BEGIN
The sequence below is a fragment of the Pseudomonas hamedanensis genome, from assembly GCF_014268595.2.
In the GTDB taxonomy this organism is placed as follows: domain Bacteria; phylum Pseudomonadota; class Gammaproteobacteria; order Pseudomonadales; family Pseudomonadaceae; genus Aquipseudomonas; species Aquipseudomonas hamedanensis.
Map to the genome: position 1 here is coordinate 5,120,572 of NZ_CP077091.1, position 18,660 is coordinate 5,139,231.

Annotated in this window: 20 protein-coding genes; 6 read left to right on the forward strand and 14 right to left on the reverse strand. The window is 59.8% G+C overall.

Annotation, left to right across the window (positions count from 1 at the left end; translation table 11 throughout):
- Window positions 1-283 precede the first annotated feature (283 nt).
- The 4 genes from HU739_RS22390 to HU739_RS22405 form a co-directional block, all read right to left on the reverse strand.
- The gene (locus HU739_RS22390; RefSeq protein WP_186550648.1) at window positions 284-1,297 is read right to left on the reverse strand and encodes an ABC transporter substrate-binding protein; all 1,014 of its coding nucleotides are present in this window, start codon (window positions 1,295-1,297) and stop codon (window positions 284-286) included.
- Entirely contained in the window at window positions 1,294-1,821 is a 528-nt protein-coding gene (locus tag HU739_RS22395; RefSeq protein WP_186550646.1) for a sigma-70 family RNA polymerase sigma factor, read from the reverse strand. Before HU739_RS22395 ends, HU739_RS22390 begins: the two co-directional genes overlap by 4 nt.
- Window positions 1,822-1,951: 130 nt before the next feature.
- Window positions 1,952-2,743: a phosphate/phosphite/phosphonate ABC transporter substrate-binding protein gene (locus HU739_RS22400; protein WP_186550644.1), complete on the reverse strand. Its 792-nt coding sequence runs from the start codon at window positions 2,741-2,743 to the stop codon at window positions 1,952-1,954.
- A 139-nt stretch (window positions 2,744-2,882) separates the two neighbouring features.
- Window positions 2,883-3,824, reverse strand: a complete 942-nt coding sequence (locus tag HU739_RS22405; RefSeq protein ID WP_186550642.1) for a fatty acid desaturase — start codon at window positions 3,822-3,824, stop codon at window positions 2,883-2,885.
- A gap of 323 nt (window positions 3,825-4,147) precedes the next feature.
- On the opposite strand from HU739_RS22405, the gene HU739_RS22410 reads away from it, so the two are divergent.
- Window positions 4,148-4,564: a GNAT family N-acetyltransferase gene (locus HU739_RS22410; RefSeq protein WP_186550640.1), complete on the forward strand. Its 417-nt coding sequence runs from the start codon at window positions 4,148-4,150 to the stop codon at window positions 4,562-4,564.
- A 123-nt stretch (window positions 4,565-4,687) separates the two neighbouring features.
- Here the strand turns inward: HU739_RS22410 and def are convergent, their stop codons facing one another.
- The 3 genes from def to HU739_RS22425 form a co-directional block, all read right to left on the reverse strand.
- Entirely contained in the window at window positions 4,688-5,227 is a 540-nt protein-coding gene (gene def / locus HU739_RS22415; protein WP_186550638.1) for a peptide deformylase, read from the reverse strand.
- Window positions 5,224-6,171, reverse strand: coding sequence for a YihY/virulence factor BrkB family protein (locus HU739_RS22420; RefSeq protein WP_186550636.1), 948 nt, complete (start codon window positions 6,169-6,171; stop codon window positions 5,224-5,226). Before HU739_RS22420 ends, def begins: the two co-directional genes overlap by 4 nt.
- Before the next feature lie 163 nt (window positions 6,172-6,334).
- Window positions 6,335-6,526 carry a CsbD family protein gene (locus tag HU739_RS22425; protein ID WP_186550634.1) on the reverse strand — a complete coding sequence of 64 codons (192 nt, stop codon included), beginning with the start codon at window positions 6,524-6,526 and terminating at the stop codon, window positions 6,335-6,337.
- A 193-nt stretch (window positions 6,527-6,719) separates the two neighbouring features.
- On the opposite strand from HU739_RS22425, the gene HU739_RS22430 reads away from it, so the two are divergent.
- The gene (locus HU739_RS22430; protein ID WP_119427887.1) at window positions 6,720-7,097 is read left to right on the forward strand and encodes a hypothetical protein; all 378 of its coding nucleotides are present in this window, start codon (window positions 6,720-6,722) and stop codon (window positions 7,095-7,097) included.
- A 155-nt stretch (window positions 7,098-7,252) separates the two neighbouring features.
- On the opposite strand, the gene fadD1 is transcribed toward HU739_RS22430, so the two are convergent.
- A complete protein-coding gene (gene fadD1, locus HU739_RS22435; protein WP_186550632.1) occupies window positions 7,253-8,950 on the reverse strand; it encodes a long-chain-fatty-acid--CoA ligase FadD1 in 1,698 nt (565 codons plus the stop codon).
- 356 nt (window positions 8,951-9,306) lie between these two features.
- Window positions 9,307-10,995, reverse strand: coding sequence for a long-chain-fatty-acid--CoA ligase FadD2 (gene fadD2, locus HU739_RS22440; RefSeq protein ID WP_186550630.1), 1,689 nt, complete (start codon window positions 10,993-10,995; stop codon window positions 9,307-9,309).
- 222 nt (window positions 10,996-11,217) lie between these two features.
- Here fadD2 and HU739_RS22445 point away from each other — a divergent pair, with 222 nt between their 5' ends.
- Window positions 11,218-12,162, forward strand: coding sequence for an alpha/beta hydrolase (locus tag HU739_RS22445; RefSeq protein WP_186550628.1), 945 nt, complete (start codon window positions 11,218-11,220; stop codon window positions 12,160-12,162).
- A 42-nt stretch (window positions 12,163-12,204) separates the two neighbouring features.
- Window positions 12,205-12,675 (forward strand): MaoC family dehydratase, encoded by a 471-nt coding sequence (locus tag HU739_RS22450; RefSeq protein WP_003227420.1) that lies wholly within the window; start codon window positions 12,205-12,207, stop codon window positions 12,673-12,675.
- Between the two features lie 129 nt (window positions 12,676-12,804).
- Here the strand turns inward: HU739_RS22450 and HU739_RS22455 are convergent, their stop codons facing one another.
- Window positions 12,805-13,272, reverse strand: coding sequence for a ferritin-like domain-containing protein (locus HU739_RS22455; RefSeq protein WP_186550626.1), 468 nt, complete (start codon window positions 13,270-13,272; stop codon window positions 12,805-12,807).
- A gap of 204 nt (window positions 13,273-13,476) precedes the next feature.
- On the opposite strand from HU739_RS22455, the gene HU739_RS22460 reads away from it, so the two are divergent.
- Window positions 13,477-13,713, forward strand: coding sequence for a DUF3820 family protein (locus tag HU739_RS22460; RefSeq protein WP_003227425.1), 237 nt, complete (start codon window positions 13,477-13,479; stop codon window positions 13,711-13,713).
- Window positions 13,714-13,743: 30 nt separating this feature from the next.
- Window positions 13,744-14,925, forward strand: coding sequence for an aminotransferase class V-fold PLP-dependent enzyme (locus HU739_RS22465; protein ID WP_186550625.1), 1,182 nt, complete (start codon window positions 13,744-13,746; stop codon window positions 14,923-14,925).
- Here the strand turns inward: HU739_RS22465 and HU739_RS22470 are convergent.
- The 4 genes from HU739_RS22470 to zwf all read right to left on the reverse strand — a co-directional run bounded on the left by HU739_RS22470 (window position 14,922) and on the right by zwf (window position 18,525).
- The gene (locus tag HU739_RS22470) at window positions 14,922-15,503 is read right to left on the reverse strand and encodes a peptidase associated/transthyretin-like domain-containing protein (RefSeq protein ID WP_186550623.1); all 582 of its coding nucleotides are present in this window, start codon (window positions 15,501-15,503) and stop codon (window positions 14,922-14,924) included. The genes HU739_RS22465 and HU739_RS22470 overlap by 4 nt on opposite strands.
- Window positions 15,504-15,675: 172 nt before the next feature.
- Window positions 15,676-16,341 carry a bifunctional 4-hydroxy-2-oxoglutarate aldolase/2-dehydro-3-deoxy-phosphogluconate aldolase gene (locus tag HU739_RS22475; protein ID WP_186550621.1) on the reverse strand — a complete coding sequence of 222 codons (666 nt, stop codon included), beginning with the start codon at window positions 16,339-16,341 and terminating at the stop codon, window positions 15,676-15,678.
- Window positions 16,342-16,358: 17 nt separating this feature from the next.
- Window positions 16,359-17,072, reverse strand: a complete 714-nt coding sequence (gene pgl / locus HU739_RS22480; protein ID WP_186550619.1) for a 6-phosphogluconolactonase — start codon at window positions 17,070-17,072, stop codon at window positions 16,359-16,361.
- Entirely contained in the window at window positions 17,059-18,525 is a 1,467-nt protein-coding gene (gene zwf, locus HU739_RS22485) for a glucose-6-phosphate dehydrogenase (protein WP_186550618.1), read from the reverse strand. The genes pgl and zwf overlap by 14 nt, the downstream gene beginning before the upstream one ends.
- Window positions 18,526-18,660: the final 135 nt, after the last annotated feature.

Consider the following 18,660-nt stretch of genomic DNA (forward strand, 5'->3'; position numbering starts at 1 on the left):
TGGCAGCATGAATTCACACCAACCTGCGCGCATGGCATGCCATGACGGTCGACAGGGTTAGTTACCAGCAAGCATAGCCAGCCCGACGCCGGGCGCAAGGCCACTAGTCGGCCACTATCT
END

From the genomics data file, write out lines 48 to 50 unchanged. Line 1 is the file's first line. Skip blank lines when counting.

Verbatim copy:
- Window positions 15,504-15,675: 172 nt before the next feature.
- Window positions 15,676-16,341 carry a bifunctional 4-hydroxy-2-oxoglutarate aldolase/2-dehydro-3-deoxy-phosphogluconate aldolase gene (locus tag HU739_RS22475; protein ID WP_186550621.1) on the reverse strand — a complete coding sequence of 222 codons (666 nt, stop codon included), beginning with the start codon at window positions 16,339-16,341 and terminating at the stop codon, window positions 15,676-15,678.
- Window positions 16,342-16,358: 17 nt separating this feature from the next.